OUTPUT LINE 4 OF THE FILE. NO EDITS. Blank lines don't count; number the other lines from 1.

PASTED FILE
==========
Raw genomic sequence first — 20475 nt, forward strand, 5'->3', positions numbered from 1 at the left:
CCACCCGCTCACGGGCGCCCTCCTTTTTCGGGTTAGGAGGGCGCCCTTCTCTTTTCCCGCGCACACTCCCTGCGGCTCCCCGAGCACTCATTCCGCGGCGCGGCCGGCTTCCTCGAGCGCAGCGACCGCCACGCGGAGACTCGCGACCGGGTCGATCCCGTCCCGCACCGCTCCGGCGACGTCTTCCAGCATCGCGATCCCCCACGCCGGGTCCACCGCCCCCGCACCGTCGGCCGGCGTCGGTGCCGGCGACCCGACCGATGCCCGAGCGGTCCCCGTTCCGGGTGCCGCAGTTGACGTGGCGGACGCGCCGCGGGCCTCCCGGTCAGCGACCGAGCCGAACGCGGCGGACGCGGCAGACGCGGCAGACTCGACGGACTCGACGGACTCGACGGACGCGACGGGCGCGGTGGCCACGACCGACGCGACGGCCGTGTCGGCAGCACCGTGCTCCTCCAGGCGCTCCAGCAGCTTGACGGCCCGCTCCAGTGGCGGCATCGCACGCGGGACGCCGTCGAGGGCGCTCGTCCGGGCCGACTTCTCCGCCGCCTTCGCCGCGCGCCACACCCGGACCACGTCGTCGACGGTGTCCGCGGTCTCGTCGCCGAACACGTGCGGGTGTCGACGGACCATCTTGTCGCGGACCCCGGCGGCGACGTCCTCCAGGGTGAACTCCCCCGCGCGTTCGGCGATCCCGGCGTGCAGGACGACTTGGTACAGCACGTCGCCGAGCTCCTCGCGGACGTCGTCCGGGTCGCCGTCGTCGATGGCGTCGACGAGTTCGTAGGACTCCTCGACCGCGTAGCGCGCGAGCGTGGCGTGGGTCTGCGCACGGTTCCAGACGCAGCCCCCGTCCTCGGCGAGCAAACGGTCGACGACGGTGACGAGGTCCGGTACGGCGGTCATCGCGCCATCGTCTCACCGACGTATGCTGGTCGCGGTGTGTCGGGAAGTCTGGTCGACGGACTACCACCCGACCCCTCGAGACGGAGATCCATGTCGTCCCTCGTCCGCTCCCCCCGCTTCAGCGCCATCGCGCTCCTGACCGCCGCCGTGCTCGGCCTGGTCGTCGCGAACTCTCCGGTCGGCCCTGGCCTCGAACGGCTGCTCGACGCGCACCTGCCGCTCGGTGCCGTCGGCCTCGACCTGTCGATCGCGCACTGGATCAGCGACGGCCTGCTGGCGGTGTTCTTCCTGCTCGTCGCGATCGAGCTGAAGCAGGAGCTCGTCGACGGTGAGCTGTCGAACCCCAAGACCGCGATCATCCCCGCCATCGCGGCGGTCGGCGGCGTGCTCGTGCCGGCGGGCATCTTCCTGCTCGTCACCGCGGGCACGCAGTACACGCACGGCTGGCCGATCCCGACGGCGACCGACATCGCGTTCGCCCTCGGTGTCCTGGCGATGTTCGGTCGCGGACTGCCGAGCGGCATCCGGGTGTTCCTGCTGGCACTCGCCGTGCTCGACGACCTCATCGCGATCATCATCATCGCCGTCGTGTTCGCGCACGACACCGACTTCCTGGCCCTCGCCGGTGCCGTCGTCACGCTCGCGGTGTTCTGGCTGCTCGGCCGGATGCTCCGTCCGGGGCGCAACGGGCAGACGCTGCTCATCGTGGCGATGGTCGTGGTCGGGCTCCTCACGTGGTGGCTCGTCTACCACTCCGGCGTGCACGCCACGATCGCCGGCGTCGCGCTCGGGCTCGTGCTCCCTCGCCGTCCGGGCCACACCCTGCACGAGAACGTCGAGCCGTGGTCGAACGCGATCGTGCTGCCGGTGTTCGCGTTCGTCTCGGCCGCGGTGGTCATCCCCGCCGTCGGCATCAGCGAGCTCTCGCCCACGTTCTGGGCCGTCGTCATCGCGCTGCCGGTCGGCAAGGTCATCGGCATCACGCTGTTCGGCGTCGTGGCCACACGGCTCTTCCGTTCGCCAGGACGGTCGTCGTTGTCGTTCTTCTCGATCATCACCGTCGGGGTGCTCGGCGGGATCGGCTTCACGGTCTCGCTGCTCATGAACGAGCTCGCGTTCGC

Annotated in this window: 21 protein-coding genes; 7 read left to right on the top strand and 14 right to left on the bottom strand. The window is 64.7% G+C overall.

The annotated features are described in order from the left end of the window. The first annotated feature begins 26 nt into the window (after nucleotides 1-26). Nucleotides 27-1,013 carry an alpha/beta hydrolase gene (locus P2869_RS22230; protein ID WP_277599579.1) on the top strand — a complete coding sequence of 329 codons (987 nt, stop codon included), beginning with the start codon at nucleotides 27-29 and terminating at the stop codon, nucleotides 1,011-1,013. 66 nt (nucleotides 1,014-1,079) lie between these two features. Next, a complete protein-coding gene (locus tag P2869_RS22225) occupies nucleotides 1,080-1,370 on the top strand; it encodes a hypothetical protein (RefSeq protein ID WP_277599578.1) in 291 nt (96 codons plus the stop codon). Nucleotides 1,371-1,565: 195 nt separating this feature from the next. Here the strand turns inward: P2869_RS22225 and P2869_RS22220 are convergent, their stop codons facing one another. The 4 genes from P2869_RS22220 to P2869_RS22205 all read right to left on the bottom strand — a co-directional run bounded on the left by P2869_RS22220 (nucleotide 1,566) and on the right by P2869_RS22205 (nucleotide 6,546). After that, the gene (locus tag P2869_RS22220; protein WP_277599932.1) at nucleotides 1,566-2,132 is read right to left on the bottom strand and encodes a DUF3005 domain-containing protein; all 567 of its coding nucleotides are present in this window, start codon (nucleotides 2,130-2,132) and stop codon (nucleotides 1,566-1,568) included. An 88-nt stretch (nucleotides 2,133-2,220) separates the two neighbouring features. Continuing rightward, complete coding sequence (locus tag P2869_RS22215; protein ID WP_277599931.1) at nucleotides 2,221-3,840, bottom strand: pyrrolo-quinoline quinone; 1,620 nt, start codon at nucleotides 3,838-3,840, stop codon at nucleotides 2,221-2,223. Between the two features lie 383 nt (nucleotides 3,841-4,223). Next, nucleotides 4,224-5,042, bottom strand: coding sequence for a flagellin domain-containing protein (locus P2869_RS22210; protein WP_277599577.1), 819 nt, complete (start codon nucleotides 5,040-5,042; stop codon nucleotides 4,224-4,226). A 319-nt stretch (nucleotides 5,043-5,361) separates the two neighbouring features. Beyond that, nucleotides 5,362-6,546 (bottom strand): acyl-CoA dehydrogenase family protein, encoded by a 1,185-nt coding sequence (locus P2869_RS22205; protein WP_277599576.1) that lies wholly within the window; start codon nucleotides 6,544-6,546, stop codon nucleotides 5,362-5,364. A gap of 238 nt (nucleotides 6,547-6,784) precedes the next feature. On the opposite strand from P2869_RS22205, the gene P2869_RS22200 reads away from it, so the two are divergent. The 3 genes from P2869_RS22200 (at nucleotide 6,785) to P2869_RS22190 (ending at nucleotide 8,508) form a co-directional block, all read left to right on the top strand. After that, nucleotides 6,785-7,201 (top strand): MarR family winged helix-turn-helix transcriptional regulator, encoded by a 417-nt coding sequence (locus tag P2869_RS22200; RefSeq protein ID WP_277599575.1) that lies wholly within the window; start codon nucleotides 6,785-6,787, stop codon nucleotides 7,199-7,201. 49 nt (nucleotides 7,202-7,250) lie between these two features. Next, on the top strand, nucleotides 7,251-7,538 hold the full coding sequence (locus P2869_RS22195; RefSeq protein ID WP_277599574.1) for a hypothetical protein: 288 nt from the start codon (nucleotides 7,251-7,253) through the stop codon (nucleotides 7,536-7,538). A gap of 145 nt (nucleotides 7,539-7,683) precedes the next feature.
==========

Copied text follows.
The annotated features are described in order from the left end of the window. The first annotated feature begins 26 nt into the window (after nucleotides 1-26). Nucleotides 27-1,013 carry an alpha/beta hydrolase gene (locus P2869_RS22230; protein ID WP_277599579.1) on the top strand — a complete coding sequence of 329 codons (987 nt, stop codon included), beginning with the start codon at nucleotides 27-29 and terminating at the stop codon, nucleotides 1,011-1,013. 66 nt (nucleotides 1,014-1,079) lie between these two features. Next, a complete protein-coding gene (locus tag P2869_RS22225) occupies nucleotides 1,080-1,370 on the top strand; it encodes a hypothetical protein (RefSeq protein ID WP_277599578.1) in 291 nt (96 codons plus the stop codon). Nucleotides 1,371-1,565: 195 nt separating this feature from the next. Here the strand turns inward: P2869_RS22225 and P2869_RS22220 are convergent, their stop codons facing one another. The 4 genes from P2869_RS22220 to P2869_RS22205 all read right to left on the bottom strand — a co-directional run bounded on the left by P2869_RS22220 (nucleotide 1,566) and on the right by P2869_RS22205 (nucleotide 6,546). After that, the gene (locus tag P2869_RS22220; protein WP_277599932.1) at nucleotides 1,566-2,132 is read right to left on the bottom strand and encodes a DUF3005 domain-containing protein; all 567 of its coding nucleotides are present in this window, start codon (nucleotides 2,130-2,132) and stop codon (nucleotides 1,566-1,568) included. An 88-nt stretch (nucleotides 2,133-2,220) separates the two neighbouring features. Continuing rightward, complete coding sequence (locus tag P2869_RS22215; protein ID WP_277599931.1) at nucleotides 2,221-3,840, bottom strand: pyrrolo-quinoline quinone; 1,620 nt, start codon at nucleotides 3,838-3,840, stop codon at nucleotides 2,221-2,223. Between the two features lie 383 nt (nucleotides 3,841-4,223). Next, nucleotides 4,224-5,042, bottom strand: coding sequence for a flagellin domain-containing protein (locus P2869_RS22210; protein WP_277599577.1), 819 nt, complete (start codon nucleotides 5,040-5,042; stop codon nucleotides 4,224-4,226). A 319-nt stretch (nucleotides 5,043-5,361) separates the two neighbouring features. Beyond that, nucleotides 5,362-6,546 (bottom strand): acyl-CoA dehydrogenase family protein, encoded by a 1,185-nt coding sequence (locus P2869_RS22205; protein WP_277599576.1) that lies wholly within the window; start codon nucleotides 6,544-6,546, stop codon nucleotides 5,362-5,364. A gap of 238 nt (nucleotides 6,547-6,784) precedes the next feature. On the opposite strand from P2869_RS22205, the gene P2869_RS22200 reads away from it, so the two are divergent. The 3 genes from P2869_RS22200 (at nucleotide 6,785) to P2869_RS22190 (ending at nucleotide 8,508) form a co-directional block, all read left to right on the top strand. After that, nucleotides 6,785-7,201 (top strand): MarR family winged helix-turn-helix transcriptional regulator, encoded by a 417-nt coding sequence (locus tag P2869_RS22200; RefSeq protein ID WP_277599575.1) that lies wholly within the window; start codon nucleotides 6,785-6,787, stop codon nucleotides 7,199-7,201. 49 nt (nucleotides 7,202-7,250) lie between these two features. Next, on the top strand, nucleotides 7,251-7,538 hold the full coding sequence (locus P2869_RS22195; RefSeq protein ID WP_277599574.1) for a hypothetical protein: 288 nt from the start codon (nucleotides 7,251-7,253) through the stop codon (nucleotides 7,536-7,538). A gap of 145 nt (nucleotides 7,539-7,683) precedes the next feature.